Subject-verb agreement is based on a syntactically fixed relationship between two specific slots in a sentence. Present-tense verbs must agree in number with their subjects, which are prototypically noun phrases. The number of the subject depends on the number of the head noun in the phrase. Thus, when a subject contains embedded elements like prepositional phrases, those elements are typically irrelevant in determining number. So, for example, the subject and corresponding verb in the following sentence are singular:
The consensus of all the faculty members was to accept the applicant to the PhD program.
Consensus is the head noun of the subject ("The consensus of all the faculty members"), and as it is singular, so is the complete subject. Faculty members is a noun phrase embedded within the larger noun phrase as part of a prepositional phrase and plays no role in agreement with the verb.
In contrast, preposition-antecedent agreement does not have a syntactically fixed organization the way that subject-verb agreement does. While there are some constraints on what can serve as an antecedent for a pronoun, those constraints do not prevent the antecedent from appearing in any syntactic position, including as the object of a preposition. For example,
The praise that was given to Peter only made him more egotistical.
Notice that Peter is in a prepositional phrase that is part of the subject, but it's unquestionably grammatical for him to refer to Peter.
There is nothing at all controversial about the observations above. It probably wouldn't even be a significant issue if we didn't have high school students preparing for the SAT and similar tests. These tests feature problems with putative errors in both subject-verb and pronoun-antecedent agreement. And when students are taught how to find subject-verb agreement errors, it's natural for them to over-generalize and apply the same principles to pronoun agreement. I find it less easy to forgive the same confusion in published material.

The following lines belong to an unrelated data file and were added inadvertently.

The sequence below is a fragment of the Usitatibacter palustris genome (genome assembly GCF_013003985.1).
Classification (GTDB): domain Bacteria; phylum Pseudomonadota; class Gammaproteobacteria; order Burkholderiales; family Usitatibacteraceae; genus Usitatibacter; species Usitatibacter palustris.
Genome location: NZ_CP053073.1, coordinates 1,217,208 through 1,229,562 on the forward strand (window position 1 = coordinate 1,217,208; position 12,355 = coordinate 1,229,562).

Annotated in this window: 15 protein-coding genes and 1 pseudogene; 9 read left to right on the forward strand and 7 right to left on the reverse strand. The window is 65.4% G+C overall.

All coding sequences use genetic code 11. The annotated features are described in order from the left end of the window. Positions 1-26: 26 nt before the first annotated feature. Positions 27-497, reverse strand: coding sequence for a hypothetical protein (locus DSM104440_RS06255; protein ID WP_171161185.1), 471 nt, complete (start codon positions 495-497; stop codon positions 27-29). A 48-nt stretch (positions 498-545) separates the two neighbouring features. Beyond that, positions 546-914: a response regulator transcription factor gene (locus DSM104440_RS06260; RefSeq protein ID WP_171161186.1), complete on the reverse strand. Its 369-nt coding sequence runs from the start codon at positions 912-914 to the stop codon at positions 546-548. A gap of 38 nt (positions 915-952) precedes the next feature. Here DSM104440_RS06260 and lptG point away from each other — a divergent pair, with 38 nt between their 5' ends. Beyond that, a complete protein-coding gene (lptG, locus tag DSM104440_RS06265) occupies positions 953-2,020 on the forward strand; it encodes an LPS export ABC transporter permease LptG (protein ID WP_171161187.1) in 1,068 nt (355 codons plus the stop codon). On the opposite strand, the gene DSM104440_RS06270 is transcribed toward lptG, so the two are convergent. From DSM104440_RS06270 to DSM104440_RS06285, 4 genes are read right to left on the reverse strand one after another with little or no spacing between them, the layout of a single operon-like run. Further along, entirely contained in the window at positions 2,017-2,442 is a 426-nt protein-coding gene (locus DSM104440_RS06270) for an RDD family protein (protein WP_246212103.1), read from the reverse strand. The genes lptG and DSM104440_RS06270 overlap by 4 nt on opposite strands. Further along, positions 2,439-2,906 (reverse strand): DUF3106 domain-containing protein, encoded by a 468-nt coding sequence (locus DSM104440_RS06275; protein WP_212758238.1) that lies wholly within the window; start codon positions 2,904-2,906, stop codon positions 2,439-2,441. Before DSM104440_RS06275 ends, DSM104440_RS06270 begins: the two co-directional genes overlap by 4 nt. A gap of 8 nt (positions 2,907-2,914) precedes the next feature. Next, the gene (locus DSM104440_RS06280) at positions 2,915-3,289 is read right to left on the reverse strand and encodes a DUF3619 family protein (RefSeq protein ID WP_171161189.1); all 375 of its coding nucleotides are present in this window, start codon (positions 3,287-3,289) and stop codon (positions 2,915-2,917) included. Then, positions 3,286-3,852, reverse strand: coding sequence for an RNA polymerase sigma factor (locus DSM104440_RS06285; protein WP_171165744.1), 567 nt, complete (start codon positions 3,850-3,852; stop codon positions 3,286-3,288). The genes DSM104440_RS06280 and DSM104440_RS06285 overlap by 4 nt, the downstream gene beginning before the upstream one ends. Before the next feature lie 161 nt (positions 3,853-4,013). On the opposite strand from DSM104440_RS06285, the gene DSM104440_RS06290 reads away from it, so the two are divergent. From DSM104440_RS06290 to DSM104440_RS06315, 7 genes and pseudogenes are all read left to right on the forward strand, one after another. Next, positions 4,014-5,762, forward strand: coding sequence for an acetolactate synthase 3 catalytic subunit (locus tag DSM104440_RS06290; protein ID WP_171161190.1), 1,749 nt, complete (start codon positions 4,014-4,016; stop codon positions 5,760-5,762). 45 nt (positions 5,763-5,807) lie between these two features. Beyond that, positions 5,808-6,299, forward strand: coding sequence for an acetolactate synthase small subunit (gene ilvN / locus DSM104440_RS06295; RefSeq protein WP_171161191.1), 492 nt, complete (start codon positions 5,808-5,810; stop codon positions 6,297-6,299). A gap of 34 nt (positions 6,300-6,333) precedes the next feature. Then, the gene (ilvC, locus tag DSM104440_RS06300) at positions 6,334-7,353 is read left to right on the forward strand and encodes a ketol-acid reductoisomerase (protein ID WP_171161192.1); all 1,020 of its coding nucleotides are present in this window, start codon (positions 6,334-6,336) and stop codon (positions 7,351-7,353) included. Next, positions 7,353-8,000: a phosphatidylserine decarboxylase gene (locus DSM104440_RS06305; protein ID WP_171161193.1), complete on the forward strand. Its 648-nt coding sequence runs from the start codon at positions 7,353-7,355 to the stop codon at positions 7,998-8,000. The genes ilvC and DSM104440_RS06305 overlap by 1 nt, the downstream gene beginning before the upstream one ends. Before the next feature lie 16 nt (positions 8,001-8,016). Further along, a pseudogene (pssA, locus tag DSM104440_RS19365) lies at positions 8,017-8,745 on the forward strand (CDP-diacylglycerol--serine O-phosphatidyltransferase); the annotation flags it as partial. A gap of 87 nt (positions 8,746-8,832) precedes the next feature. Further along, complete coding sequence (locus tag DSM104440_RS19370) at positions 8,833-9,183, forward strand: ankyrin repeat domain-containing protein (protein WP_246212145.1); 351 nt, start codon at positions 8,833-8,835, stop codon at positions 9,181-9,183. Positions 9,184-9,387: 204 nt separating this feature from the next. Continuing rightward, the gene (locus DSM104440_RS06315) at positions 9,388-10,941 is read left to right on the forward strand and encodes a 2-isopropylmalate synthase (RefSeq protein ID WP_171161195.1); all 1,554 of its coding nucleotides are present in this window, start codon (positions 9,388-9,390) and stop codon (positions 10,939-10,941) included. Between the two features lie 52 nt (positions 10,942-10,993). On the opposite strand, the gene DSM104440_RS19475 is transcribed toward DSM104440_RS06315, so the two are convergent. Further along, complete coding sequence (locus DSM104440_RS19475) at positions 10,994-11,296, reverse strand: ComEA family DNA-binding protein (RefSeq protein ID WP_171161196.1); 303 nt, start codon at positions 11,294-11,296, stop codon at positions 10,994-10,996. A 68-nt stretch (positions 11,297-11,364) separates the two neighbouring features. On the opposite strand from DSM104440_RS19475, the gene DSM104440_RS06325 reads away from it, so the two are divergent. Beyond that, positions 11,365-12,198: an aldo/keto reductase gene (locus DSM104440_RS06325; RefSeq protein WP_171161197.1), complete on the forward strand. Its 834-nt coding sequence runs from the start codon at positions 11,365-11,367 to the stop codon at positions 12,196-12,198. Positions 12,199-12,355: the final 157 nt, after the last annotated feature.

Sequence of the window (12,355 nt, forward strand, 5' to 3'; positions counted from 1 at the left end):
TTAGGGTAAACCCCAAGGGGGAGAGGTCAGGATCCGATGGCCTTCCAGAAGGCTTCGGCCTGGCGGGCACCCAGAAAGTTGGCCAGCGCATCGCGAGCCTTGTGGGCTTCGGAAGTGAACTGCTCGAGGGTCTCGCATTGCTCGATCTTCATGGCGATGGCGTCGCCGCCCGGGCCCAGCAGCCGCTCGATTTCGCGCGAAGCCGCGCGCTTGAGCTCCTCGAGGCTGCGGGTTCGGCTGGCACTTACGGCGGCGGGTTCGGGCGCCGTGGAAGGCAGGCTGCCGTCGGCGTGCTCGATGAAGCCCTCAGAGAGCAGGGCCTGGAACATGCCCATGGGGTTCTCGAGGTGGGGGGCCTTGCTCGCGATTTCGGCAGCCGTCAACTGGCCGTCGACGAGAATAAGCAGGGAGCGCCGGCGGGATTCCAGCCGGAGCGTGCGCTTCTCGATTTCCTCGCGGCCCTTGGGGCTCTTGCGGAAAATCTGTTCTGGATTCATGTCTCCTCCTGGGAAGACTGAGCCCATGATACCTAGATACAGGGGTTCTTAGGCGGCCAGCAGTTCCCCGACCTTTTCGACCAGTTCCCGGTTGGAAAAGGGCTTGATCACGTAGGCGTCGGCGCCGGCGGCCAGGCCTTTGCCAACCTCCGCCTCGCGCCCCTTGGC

The following problem in appears Kaplan's 12 Practice Tests for the SAT (2008), p. 117. If you're unfamiliar with the question format, the task is to find which underlined segment, if any, contains an error:
28. Concerned about the playoff game on Saturday, each of the team members spent most of the week practicing their plays. No error
The intended answer is that their constitutes an error. Here is the explanation for this problem (p. 165):
The pronoun their, which is plural, is referring to the pronoun each, which is singular. If you were correcting this sentence, you would have to replace their with his or her. Notice that the plural noun, members is not the subject of the verb but is placed in the sentence to distract the unprepared test taker.
This question is horribly written. Who writes like this other than authors of grammatical exercises? The awkward "each of the team members" was obviously concocted to provide a gotcha moment for test takers. And even with all the syntactic gymnastics, the question writer still couldn't get it right. Because this is not a problem of subject-verb agreement, the observation that members isn't the subject (i.e., the head of the subject) is utterly irrelevant. There is no syntactic principle that rules out members as a possible antecedent.
The question of whether a singular or plural pronoun is appropriate really boils down to the semantic question of whether it makes more sense for the plays to belong to the team members, in which case their is more appropriate, or severally to the individual team members, in which case his or her would be defensible. Since team plays typically involve multiple people, I find the first scenario far more plausible, so this question really should be marked "No error".
For a student to make this confusion I can understand. But someone who writes a book about this sort of thing ought to be held to a higher standard.